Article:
, Volume 450, Issue 1–3, pp 31–46 | Cite as

Entrapment of pollutants in Mediterranean sediments and biogeochemical indicators of their impact

  • François E. Fernex
  • Christophe Migon
  • John R. M. Chisholm


The transit and fate of certain pollutants (Cd, Pb, Zn and P) transported to the western Mediterranean sea-floor and a method to assess their impact are described. The spatial distribution of pollutant concentrations in the Rhône prodelta shows that their decline with distance from their source is due both to mixing with unpolluted sediments, release from contaminated particles during transit and release from sediments after deposition. Beyond the continental shelf, metals of anthropogenic origin, mainly incorporated in faecal pellets, sink and become entrapped in deep sea sediments. Because subsaturating concentrations of trace metals are often found in surface pore waters and storage, therefore, still occurs, co-precipitation with other metal ions existing in slightly supersaturated states has also to be considered. Although phosphate tends to precipitate as apatite after entering sea water, its `definitive' storage in sediments is hindered by certain forms of pollution. Low pH and reducing conditions in sediments enhance phosphate release to the overlying water . Eutrophication may then occur in localised areas. The effects of urban waste water contamination on biogeochemical processes in sediments are examined, in particular processes responsible for the transformation of organic nitrogen. Sediment quality appears to be better defined by the effectiveness of diagenetic processes than by pollutant concentration per se. In general, polluted sediments possess weak capacities to transform organic nitrogen relative to the quantities of organic matter that are available. Such sediment characteristics are indicated by the preferential growth of Caulerpa taxifolia over that of Posidonia oceanica.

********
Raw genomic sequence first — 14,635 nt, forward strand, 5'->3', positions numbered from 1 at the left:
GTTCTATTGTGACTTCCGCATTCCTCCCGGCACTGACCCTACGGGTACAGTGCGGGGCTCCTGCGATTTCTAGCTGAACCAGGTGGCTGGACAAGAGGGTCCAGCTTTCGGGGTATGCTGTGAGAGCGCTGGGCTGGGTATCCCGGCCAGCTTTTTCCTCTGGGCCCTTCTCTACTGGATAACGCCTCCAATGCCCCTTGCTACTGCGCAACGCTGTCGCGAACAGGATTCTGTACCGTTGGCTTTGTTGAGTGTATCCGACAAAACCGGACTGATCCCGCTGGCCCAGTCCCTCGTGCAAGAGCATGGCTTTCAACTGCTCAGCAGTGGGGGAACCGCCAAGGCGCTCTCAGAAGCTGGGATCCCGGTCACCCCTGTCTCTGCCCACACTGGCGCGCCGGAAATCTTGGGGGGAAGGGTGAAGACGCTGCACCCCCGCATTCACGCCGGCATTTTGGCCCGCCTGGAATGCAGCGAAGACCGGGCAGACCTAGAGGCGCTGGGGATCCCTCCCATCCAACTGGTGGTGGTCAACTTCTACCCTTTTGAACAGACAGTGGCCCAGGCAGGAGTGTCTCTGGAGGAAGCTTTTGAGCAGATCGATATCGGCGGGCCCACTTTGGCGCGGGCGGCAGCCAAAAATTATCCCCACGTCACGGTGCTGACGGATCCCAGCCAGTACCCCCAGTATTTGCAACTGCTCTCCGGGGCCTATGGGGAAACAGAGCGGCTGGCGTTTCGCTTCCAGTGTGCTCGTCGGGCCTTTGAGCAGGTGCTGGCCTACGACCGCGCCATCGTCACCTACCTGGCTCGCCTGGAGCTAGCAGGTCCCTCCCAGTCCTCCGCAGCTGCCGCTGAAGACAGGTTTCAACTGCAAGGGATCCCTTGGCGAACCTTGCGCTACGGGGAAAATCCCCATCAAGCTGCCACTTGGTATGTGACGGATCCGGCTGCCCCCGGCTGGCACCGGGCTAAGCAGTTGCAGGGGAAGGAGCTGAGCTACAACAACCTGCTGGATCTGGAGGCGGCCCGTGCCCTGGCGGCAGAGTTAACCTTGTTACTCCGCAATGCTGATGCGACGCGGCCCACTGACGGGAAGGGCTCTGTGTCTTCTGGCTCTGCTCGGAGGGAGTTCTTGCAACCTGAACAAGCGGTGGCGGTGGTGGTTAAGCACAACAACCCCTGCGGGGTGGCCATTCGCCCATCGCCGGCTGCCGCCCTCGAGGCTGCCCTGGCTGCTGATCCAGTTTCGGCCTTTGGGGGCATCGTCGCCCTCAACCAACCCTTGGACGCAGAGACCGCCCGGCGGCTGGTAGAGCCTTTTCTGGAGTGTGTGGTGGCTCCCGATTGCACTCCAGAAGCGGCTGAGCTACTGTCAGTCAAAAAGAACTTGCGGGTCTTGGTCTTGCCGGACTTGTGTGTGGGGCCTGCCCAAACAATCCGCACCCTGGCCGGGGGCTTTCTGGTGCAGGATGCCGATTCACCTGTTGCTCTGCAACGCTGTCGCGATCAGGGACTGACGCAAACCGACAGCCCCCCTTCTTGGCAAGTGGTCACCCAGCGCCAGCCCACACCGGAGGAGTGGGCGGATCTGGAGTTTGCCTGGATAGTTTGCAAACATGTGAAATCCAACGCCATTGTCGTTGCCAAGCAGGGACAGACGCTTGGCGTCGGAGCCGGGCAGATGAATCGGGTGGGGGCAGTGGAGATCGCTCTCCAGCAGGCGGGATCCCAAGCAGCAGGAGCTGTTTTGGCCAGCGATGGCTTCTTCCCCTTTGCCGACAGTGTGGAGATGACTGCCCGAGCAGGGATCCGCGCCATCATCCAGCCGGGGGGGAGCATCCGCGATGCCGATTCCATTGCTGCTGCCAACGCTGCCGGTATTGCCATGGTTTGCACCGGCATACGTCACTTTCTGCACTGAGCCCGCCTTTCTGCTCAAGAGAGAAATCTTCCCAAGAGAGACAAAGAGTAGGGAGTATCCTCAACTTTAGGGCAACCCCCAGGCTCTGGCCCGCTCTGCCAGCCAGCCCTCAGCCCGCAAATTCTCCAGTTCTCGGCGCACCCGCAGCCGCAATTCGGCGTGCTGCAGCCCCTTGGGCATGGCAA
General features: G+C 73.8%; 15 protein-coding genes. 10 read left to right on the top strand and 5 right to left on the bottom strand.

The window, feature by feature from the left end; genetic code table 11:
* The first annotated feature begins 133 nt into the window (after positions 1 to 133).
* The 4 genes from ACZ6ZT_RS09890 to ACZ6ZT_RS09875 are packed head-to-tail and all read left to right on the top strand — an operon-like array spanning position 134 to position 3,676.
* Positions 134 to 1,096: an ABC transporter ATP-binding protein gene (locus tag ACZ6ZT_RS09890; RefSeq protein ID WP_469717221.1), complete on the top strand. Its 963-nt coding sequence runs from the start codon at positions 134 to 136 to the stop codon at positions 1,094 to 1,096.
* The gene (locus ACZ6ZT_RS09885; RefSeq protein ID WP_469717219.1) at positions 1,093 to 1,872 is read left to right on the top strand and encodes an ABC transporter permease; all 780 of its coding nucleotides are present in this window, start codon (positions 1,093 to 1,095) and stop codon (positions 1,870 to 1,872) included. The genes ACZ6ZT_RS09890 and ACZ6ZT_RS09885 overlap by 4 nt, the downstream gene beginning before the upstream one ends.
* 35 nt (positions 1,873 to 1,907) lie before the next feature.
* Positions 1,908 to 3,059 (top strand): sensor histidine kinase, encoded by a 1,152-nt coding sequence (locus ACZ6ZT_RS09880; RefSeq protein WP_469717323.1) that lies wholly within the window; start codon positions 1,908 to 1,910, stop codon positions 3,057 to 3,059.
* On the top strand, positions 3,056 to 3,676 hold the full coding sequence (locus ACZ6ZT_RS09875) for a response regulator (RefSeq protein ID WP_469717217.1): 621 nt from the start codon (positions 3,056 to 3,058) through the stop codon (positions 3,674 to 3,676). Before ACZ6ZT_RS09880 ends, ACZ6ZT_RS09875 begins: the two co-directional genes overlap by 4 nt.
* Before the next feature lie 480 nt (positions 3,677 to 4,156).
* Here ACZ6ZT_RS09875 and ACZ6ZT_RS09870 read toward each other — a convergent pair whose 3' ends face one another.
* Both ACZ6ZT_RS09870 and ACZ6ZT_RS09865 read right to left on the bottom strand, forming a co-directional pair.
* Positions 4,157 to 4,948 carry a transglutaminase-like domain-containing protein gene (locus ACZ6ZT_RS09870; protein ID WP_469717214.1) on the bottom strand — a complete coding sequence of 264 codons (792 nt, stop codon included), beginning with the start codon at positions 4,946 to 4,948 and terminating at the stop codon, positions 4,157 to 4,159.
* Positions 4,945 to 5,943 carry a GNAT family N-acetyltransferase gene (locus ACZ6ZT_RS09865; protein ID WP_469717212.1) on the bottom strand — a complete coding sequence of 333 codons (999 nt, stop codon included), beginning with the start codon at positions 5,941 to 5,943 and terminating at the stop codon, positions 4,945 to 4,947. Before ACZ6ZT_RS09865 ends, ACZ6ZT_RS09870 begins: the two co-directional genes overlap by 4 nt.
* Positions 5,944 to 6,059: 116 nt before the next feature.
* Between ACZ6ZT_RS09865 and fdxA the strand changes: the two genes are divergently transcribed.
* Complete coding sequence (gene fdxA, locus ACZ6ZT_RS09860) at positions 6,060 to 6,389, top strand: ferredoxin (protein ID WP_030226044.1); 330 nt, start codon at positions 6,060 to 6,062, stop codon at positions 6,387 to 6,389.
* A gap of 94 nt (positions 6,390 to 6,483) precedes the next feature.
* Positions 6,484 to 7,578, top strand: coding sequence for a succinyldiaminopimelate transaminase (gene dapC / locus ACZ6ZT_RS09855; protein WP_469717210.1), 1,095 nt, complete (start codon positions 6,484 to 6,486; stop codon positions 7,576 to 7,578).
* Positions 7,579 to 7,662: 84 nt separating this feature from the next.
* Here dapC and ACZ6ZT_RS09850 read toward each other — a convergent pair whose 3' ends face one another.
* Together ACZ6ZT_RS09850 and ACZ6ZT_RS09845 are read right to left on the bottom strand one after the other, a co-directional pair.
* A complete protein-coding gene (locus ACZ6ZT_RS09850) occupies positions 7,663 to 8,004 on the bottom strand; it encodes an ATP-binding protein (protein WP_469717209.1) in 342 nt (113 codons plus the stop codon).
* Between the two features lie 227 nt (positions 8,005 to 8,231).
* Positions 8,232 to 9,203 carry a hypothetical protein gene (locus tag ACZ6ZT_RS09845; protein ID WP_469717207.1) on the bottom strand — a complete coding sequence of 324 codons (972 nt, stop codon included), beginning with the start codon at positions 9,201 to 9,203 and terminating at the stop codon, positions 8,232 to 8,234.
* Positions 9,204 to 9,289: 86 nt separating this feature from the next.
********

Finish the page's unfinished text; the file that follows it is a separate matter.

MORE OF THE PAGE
contamination detrital transfer to the deep-sea diagenetic processes sediment quality 


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Copyright information

© Kluwer Academic Publishers 2001

Authors and Affiliations

  • François E. Fernex
    • 1
  • Christophe Migon
    • 2
  • John R. M. Chisholm
    • 3
  1. 1.Laboratoire de Géochimie Isotopique, Faculté des SciencesU.M. CNRS Géosciences de l'EnvironnementNiceFrance
  2. 2.Laboratoire de Physique et Chimie MarinesUniversité de Paris 6, CNRS INSUVillefranche-sur-MerFrance
  3. 3.Centre Scientifique de MonacoObservatoire Océanologique EuropéenPrincipautéMonaco

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